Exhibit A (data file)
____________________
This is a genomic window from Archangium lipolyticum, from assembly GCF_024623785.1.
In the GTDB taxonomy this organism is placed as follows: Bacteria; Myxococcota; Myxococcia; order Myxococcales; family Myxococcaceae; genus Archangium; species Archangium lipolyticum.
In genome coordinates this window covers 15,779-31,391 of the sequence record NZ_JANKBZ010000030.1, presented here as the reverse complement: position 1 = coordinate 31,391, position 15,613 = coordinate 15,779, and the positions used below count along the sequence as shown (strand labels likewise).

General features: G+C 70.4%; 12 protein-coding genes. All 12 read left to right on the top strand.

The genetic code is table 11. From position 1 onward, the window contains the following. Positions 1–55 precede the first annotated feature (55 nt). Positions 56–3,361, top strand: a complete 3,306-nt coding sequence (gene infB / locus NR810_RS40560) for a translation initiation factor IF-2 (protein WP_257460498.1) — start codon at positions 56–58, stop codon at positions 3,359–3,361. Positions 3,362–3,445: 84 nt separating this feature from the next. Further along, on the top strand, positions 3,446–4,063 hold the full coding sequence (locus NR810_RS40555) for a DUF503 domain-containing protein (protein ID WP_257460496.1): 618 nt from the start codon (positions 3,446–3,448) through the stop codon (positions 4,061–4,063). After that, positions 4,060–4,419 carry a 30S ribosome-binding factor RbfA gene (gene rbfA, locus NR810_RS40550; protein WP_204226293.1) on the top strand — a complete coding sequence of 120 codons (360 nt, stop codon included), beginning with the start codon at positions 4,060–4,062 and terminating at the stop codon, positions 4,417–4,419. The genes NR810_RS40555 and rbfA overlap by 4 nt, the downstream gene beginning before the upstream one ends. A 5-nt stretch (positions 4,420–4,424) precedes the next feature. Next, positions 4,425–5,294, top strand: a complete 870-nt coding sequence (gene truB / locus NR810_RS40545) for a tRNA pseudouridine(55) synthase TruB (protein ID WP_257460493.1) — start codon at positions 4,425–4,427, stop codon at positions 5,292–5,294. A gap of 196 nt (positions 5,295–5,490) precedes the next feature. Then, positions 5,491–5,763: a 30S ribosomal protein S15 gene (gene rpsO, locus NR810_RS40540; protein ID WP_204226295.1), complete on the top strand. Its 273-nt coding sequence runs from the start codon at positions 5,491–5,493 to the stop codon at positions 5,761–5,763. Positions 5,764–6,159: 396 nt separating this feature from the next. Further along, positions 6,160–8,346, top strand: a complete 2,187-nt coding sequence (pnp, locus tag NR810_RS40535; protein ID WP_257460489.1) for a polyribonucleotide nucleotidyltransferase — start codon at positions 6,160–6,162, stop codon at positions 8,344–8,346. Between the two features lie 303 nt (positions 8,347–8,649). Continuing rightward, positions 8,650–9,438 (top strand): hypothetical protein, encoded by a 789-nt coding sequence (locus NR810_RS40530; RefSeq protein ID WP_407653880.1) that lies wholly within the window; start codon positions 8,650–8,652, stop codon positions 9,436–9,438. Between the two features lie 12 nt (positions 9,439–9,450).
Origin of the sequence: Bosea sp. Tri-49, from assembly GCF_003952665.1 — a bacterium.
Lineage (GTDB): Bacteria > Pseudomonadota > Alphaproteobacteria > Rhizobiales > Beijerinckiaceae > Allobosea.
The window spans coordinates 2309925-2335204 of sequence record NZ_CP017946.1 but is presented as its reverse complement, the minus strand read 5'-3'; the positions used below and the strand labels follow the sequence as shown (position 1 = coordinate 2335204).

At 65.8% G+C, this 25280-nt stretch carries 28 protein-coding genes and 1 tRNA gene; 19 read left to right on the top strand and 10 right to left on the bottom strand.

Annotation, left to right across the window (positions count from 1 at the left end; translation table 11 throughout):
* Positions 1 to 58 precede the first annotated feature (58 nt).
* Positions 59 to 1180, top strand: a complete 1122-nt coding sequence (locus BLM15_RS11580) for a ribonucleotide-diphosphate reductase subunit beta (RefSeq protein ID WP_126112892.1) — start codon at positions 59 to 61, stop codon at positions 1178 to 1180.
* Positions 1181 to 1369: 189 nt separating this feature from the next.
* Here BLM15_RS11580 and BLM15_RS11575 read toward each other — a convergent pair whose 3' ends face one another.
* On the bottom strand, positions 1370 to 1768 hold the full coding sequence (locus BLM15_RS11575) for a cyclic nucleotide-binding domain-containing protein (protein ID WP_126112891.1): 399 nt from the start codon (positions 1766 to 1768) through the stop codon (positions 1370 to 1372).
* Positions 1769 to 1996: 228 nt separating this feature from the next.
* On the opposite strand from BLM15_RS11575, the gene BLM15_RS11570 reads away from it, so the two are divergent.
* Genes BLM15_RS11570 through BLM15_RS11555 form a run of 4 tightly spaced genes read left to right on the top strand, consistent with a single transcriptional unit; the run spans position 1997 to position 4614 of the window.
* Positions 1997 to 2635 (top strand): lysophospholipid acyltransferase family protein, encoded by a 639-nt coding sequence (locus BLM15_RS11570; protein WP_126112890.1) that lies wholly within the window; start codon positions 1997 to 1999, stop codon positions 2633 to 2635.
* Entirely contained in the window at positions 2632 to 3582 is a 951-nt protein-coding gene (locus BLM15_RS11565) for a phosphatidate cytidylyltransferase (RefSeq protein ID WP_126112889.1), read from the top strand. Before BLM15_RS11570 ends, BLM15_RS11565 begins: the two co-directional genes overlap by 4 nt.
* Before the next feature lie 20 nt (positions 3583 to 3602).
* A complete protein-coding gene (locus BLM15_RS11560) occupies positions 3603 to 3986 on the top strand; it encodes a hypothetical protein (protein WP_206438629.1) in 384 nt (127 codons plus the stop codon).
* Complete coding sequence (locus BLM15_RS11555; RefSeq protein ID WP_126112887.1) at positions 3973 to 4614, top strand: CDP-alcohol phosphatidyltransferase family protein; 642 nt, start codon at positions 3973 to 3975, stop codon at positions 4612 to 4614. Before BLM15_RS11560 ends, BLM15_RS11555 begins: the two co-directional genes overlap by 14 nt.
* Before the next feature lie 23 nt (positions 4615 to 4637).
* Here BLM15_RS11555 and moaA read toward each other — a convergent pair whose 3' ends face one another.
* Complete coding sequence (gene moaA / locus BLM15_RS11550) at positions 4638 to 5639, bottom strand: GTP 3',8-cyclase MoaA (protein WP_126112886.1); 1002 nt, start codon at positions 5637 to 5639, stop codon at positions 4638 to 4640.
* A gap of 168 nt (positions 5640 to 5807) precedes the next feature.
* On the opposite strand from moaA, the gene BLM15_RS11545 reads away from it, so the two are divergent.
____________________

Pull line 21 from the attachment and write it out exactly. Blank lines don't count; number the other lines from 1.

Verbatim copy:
* Before the next feature lie 20 nt (positions 3583 to 3602).